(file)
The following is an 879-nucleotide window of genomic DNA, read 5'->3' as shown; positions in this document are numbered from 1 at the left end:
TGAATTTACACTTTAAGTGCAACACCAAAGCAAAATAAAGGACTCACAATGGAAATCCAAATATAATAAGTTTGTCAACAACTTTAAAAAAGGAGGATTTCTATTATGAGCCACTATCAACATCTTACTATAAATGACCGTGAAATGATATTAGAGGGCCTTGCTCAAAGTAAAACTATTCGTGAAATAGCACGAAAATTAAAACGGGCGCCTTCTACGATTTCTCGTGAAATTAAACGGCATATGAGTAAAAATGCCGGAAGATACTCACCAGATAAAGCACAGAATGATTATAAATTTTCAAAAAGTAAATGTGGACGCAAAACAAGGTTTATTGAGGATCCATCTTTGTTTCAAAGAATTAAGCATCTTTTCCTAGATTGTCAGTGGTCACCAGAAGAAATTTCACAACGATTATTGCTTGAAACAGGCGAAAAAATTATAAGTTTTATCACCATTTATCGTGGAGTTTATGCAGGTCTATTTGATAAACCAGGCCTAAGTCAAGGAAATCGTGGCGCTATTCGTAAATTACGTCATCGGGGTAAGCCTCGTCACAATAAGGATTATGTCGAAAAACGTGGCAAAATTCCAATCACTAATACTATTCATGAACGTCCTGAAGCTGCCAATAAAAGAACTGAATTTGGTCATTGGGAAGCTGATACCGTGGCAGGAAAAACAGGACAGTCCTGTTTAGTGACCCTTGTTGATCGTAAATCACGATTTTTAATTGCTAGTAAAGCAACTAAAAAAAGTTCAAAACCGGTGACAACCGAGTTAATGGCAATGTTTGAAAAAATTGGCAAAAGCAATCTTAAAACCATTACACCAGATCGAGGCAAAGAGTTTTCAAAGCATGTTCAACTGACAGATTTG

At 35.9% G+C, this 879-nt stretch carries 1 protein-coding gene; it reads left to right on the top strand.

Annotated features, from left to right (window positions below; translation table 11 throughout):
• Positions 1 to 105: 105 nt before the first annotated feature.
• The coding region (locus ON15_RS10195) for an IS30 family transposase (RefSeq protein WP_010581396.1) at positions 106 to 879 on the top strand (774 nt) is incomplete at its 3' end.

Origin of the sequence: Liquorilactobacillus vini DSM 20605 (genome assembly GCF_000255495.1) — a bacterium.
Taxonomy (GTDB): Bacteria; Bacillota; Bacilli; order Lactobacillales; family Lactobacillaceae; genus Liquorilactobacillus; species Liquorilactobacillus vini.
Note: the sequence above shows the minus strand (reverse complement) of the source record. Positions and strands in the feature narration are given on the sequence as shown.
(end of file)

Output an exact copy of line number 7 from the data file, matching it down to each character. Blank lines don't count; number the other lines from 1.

Origin of the sequence: Liquorilactobacillus vini DSM 20605 (genome assembly GCF_000255495.1) — a bacterium.